plus, there are no people wandering around me while I do work. I recommend finding a place by a window, by a wall, or even turning a little closet into a workstation.
The first thing I recommend doing to really make that corner feel like its own designated space is rolling out a little floor mat or rug. It will really feel like “that” is a workstation and really helps bring a whole little setup together. On top of the rug, you put a table that fits your little corner or a foldable table.
You just need a surface to put a laptop on to get some work done. You can also customize the tabletop if that doesn’t suit your style and taste by wrapping the top of it in marble contact paper. Doing this makes it feel like a new piece too. If you like your environment, you will get more work done.
Another item for your workstation is additional lighting. Using a small table lamp on a small desk is perfect as it doesn’t overwhelm the space and provides good additional lighting if it gets dark or you really want to set
kind of a calm mood.
You can also put something on the wall if your workstation isn’t set up in front of a window to frame out space. As for me, I framed a to-do list so I can use it as an art but also as a practical reminder to get things done.
You can just lean it against the wall so you don’t have to nail anything in again to make any permanent decisions. This is also great because it kind of acts as a whiteboard and you can use a dry erase marker to really mark down what you have left to do.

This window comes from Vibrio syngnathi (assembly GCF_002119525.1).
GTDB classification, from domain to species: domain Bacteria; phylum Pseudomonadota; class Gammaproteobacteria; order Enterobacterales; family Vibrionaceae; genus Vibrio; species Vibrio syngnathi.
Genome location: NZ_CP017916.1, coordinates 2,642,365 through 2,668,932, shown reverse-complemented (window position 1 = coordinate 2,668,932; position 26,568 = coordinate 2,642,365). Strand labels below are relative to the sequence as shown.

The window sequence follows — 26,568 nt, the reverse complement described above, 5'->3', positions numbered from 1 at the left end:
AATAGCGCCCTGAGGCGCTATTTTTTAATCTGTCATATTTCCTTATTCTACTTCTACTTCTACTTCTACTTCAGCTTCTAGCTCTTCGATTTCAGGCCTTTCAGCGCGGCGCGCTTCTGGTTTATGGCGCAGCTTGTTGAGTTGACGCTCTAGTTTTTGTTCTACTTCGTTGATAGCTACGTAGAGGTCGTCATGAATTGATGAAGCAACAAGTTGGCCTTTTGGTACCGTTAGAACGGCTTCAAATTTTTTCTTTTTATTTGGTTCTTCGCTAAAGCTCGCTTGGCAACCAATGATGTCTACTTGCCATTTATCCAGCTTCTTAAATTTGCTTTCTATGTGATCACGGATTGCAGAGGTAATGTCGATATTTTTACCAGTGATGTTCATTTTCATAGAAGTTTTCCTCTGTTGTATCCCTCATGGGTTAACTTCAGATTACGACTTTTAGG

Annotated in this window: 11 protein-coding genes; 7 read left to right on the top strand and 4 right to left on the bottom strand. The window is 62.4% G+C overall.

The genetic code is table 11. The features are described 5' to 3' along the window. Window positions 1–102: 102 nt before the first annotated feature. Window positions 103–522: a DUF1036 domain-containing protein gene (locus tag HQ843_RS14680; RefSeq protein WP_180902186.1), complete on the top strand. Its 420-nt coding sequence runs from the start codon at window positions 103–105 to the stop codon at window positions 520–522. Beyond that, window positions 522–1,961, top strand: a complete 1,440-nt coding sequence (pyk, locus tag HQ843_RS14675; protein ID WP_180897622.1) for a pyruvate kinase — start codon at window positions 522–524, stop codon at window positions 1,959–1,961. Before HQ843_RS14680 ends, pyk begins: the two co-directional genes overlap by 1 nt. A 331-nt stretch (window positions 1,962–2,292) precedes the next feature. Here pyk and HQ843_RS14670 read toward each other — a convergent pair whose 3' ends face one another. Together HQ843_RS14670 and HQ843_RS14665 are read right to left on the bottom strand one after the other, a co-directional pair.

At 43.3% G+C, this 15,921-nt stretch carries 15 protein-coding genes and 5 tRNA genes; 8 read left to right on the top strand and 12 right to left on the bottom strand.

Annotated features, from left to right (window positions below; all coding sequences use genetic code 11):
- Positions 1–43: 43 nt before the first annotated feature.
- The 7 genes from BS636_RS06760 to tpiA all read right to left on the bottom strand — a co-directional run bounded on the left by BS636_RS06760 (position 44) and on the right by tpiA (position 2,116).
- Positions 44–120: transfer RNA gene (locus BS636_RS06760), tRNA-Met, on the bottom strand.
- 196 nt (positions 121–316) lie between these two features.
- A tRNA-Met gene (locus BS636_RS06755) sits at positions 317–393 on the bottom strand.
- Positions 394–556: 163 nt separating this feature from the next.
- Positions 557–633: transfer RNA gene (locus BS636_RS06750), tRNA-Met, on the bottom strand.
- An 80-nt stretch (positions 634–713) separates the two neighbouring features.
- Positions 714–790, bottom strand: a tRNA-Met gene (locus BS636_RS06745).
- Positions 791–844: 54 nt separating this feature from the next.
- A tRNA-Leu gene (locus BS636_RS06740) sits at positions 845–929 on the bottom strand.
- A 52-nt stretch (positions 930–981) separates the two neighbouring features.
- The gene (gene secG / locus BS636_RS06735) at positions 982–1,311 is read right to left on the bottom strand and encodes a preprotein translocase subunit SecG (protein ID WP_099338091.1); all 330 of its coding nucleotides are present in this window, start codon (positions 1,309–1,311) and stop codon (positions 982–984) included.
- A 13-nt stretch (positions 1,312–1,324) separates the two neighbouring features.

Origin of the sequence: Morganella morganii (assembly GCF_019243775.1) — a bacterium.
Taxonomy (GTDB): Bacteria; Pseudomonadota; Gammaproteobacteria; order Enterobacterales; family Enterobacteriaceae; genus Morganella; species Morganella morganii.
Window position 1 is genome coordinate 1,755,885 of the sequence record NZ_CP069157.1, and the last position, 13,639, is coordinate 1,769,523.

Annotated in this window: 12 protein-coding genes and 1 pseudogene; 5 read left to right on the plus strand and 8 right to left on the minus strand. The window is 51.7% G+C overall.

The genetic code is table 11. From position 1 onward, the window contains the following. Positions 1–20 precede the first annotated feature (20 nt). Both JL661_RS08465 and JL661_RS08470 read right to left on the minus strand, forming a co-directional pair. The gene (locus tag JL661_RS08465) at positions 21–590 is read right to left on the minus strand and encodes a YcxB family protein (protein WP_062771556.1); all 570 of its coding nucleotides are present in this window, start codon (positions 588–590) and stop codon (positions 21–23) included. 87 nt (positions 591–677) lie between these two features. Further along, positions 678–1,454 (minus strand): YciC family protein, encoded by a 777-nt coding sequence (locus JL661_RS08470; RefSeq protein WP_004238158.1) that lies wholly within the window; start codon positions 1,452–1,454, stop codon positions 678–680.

It is cleanable so it’s a really functional and decorative way of keeping track of your to-do list. It frames out your workstation and just keeps you motivated to get things done.
How can I work from home with no office?
Here are her main 3 tips.
1) As I explained in my article how to work from home without going insane first of all it’s important to create a working space that is separate from the rest of the house activities.
If you don’t have a separate room, a table set up anywhere in the house where you are comfortable working would be good enough.
Even if small. That’s where you would keep your laptop and all your working tools at an easy reach and you don’t have to clear the table to do other stuff, because that is your office corner.
Keep it tidy, hang some nice artwork on the wall surrounding it, maybe some motivational phrase or anything similar, and books on the shelves, plants, and nice decoration.
That’s to create a cozy and comfortable environment without being distracting.
2) The other important tip (that I am not following, alas! Is that you need to decide your working hours and save space for personal stuff. Because opposite to what the employers fear, we tend to work longer hours when we work from home if we don’t set boundaries.
3)Keep a sticker on the fridge to warn you that it’s not time to eat yet! It’s very tempting to snack our way through the end of the day when we work from home. Create a schedule with time-out hours to prepare healthy snacks and the main meal beforehand so that you keep your diet under control and create good habits.